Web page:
The primary deforestation concern in the media today is focused on the wet tropics. The purpose for most of the deforestation in the wet tropics is land clearance for small swidden agricultural plots and large farming operations (49%), commercial logging (26%), fuel wood (14%), and grazing (11%). The balance of these causes differs around the globe. Swidden agriculture (slash and burn) is responsible for 70% of closed forest clearing in tropical Africa, 50% in tropical Asia, and 35% in tropical Latin America. Expansion of cattle grazing is responsible for 30% of the Amazon Basin deforestation (World Resources 1994).
The issue of deforestation in the wet tropics has come into wide public view because of its link to the global warming issue (the release of carbon stored in plants into the atmosphere as CO2), and its link to the biodiversity issue. In addition, deforestation leaves soils highly erodible soils exposed to the atmosphere in a climate of frequent and intense rainfall.
In some areas, particularly less developed areas, cutting rates far exceed planting rates. Who is responsible? Often the major economic powers provide the market for the timber and livestock grown on deforested land. While the stimuli to cut forests vary, the following social/institutional reasons have been advanced:
The role forests play in the carbon cycle and its relationship to the issue of global warming induced by greenhouse gas increases is a major issue. The carbon cycle is not independent of nutrient cycles or the hydrologic cycle. Solar energy drives the photosynthesis process of the carbon cycle that converts atmospheric CO2 to plant carbon and the nutrient uptake is conveyed by the hydrologic cycle. Both of these processes are limited by temperature extremes. All three of these cycles are shown in a simplified form in Figure 16. The ability of the soil to supply nutrients to the biomass is one of the controls on rates of forest regrowth. Nutrient uptake by plants is also limited by precipitation, growth stage, and plant characteristics.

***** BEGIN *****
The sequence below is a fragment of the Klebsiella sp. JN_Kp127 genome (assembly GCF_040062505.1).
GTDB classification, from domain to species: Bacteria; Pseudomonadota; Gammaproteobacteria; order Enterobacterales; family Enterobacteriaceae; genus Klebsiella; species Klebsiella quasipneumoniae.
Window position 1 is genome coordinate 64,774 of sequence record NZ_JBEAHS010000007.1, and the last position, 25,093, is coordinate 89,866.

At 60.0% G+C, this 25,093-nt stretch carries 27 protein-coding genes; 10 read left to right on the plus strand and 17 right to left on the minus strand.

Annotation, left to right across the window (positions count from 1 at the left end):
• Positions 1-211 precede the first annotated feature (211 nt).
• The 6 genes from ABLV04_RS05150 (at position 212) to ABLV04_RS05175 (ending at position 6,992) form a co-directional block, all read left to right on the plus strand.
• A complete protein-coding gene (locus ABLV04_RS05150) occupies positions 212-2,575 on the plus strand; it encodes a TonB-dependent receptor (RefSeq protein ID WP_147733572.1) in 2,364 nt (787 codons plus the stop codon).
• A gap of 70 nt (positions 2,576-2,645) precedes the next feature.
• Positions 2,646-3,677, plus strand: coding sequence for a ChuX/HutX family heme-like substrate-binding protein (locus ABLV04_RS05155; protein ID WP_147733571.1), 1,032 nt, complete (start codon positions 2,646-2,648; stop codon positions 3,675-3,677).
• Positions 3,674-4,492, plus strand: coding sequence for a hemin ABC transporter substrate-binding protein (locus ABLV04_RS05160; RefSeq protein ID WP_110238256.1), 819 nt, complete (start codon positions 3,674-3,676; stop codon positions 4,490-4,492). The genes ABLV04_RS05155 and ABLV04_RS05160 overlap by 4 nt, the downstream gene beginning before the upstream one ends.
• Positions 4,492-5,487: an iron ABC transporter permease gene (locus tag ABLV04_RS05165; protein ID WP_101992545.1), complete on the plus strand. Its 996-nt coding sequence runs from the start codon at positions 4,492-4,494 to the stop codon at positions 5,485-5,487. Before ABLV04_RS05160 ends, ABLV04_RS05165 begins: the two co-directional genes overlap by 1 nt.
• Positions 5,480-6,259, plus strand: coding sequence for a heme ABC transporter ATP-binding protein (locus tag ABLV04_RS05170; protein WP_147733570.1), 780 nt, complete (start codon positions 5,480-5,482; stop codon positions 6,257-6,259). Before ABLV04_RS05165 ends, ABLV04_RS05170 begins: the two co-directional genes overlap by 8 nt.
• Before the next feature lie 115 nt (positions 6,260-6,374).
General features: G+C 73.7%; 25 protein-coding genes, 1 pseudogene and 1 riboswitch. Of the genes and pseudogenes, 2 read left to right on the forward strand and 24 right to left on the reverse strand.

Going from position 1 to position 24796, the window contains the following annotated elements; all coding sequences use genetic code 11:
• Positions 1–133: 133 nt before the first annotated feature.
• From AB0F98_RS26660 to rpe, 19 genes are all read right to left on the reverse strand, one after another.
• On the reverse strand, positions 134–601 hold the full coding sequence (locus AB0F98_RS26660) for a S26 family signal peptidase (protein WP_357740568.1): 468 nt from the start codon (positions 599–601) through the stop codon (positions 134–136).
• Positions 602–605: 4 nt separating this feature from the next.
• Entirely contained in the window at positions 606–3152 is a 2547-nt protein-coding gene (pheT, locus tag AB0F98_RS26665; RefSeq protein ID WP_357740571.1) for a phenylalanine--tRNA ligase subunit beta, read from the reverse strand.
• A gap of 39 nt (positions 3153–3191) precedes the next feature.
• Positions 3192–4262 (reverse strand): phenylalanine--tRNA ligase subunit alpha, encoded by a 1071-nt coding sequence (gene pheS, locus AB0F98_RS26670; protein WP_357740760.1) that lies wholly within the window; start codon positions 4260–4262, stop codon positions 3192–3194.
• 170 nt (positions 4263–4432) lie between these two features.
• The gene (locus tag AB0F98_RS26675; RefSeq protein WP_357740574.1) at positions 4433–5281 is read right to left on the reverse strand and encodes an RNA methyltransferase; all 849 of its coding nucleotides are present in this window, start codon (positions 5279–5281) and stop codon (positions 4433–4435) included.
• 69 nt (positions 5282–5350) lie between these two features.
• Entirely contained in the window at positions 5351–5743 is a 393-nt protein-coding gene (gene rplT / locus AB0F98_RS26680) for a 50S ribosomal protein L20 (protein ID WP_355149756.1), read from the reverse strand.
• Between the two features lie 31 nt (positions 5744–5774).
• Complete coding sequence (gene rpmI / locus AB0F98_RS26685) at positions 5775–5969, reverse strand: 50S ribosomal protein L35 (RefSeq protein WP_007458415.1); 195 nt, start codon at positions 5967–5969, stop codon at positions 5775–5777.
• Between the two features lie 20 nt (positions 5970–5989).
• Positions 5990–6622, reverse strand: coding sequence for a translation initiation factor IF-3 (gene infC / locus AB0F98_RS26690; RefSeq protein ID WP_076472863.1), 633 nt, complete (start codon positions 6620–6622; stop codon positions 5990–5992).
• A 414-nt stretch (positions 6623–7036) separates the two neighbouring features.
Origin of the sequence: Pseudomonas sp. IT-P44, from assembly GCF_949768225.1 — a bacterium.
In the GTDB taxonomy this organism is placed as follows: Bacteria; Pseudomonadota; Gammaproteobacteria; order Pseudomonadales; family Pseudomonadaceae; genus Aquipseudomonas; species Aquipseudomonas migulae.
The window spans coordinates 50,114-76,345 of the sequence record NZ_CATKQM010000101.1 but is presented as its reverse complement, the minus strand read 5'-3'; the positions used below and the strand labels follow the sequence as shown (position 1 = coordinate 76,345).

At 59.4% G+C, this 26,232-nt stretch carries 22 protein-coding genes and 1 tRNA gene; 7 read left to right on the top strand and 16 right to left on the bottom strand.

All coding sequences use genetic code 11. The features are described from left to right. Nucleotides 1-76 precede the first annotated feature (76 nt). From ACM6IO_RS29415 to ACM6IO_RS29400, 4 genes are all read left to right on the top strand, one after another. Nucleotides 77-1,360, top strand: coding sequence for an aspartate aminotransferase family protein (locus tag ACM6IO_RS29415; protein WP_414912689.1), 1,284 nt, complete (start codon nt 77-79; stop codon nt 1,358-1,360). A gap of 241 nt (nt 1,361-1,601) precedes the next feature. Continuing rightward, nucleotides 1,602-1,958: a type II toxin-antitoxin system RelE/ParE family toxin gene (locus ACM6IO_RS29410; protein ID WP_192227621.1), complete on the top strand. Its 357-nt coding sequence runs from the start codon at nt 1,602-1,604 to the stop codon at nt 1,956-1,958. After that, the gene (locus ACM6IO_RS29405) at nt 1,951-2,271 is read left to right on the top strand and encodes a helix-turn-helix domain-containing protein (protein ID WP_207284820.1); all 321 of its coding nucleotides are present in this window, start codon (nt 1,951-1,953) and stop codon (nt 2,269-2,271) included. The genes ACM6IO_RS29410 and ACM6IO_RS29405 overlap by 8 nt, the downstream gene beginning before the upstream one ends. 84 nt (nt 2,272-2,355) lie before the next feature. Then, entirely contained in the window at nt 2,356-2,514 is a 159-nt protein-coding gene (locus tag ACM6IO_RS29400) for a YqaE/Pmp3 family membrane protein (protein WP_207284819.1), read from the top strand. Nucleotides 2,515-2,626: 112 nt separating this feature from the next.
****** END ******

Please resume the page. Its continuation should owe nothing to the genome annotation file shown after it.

Two environmental issues that focus on burning of
tropical rainforests (selva) are the low ability of the soil to support
rapid regeneration and the conversion of huge carbon stores the in standing
biomass to atmospheric CO2. Figure
16 shows general models of the carbon and nutrient cycles. The
general nutrient budgets for several major ecosystems presented by Gersmehl
(1976) are shown in Figure
17. The fluxes are quite large for the selva, except for the
fallout. Burning creates a one-shot influx of nutrients to the litter
(the ash is nutrient rich), but the efficiency of return and holding of
these nutrients in the soil for prolonged uptake by regenerating plants
is very low because of the high throughflow of water and the high iron
and aluminum in the soil overly flocculate materials (nutrients are repelled
and not bonded to soil particles, which allows them to be easily flushed).
The soil nutrient reserves quickly succumb to relentless leaching.
As we move toward the drier desert environment, the rate of nutrient uptake is reduced by the lack of water to carry the nutrients to the plants. As the trees and other vegetation are removed, the amount of biomass converted to CO2 is not large, but the protection of soil and understory plants is lost. Without planting and nurturing new trees, the fuel wood supply is lost, but not all impacts are local.
Christopherson (p. 643) cites deforestation, overgrazing, erosion, improper soil water management, salinization of soils, and ongoing climate change as causes for desertification. He also shows the global extent of the degree of hazard of desertification. What is missing is the impact that desertification in these vulnerable areas has on the global climate, and on local populations. Some of these areas now support high populations, while others are sparsely populated. Deforestation taking place in the areas subject to desertification is primarily for cooking fuel.